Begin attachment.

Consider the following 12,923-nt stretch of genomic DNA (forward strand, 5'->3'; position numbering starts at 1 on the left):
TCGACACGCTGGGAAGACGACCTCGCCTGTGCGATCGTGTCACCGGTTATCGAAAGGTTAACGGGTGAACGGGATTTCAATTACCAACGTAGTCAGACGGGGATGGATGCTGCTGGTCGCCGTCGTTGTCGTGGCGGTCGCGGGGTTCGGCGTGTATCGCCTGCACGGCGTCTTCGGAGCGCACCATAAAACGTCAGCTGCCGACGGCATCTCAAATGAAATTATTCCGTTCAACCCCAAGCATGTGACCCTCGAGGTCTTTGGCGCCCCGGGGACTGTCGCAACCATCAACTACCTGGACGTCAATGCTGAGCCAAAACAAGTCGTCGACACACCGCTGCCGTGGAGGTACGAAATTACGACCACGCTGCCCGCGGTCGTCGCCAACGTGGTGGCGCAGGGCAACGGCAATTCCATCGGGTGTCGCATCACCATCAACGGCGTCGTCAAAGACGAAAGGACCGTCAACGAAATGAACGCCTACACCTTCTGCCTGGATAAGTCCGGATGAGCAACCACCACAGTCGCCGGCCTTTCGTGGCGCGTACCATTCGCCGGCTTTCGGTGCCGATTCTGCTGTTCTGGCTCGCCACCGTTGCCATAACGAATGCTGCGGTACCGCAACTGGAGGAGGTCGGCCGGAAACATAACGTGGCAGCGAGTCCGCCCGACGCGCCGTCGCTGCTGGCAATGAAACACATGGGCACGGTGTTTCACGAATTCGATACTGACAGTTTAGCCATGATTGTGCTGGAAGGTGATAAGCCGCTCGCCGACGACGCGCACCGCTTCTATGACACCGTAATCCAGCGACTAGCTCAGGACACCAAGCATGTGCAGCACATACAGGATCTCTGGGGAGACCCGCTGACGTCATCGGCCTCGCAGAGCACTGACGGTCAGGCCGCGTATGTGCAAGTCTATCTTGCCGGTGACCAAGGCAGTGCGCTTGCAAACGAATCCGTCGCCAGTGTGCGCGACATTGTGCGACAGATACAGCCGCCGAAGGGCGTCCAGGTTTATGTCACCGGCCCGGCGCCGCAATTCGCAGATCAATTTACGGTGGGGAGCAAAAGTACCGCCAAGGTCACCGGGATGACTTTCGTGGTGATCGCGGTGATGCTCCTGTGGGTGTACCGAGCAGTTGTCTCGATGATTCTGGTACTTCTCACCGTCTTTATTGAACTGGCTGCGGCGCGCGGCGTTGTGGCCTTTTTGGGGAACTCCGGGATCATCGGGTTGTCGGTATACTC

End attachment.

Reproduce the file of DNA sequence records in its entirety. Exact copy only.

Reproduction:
Consider the following 12,923-nt stretch of genomic DNA (forward strand, 5'->3'; position numbering starts at 1 on the left):
TCGACACGCTGGGAAGACGACCTCGCCTGTGCGATCGTGTCACCGGTTATCGAAAGGTTAACGGGTGAACGGGATTTCAATTACCAACGTAGTCAGACGGGGATGGATGCTGCTGGTCGCCGTCGTTGTCGTGGCGGTCGCGGGGTTCGGCGTGTATCGCCTGCACGGCGTCTTCGGAGCGCACCATAAAACGTCAGCTGCCGACGGCATCTCAAATGAAATTATTCCGTTCAACCCCAAGCATGTGACCCTCGAGGTCTTTGGCGCCCCGGGGACTGTCGCAACCATCAACTACCTGGACGTCAATGCTGAGCCAAAACAAGTCGTCGACACACCGCTGCCGTGGAGGTACGAAATTACGACCACGCTGCCCGCGGTCGTCGCCAACGTGGTGGCGCAGGGCAACGGCAATTCCATCGGGTGTCGCATCACCATCAACGGCGTCGTCAAAGACGAAAGGACCGTCAACGAAATGAACGCCTACACCTTCTGCCTGGATAAGTCCGGATGAGCAACCACCACAGTCGCCGGCCTTTCGTGGCGCGTACCATTCGCCGGCTTTCGGTGCCGATTCTGCTGTTCTGGCTCGCCACCGTTGCCATAACGAATGCTGCGGTACCGCAACTGGAGGAGGTCGGCCGGAAACATAACGTGGCAGCGAGTCCGCCCGACGCGCCGTCGCTGCTGGCAATGAAACACATGGGCACGGTGTTTCACGAATTCGATACTGACAGTTTAGCCATGATTGTGCTGGAAGGTGATAAGCCGCTCGCCGACGACGCGCACCGCTTCTATGACACCGTAATCCAGCGACTAGCTCAGGACACCAAGCATGTGCAGCACATACAGGATCTCTGGGGAGACCCGCTGACGTCATCGGCCTCGCAGAGCACTGACGGTCAGGCCGCGTATGTGCAAGTCTATCTTGCCGGTGACCAAGGCAGTGCGCTTGCAAACGAATCCGTCGCCAGTGTGCGCGACATTGTGCGACAGATACAGCCGCCGAAGGGCGTCCAGGTTTATGTCACCGGCCCGGCGCCGCAATTCGCAGATCAATTTACGGTGGGGAGCAAAAGTACCGCCAAGGTCACCGGGATGACTTTCGTGGTGATCGCGGTGATGCTCCTGTGGGTGTACCGAGCAGTTGTCTCGATGATTCTGGTACTTCTCACCGTCTTTATTGAACTGGCTGCGGCGCGCGGCGTTGTGGCCTTTTTGGGGAACTCCGGGATCATCGGGTTGTCGGTATACTC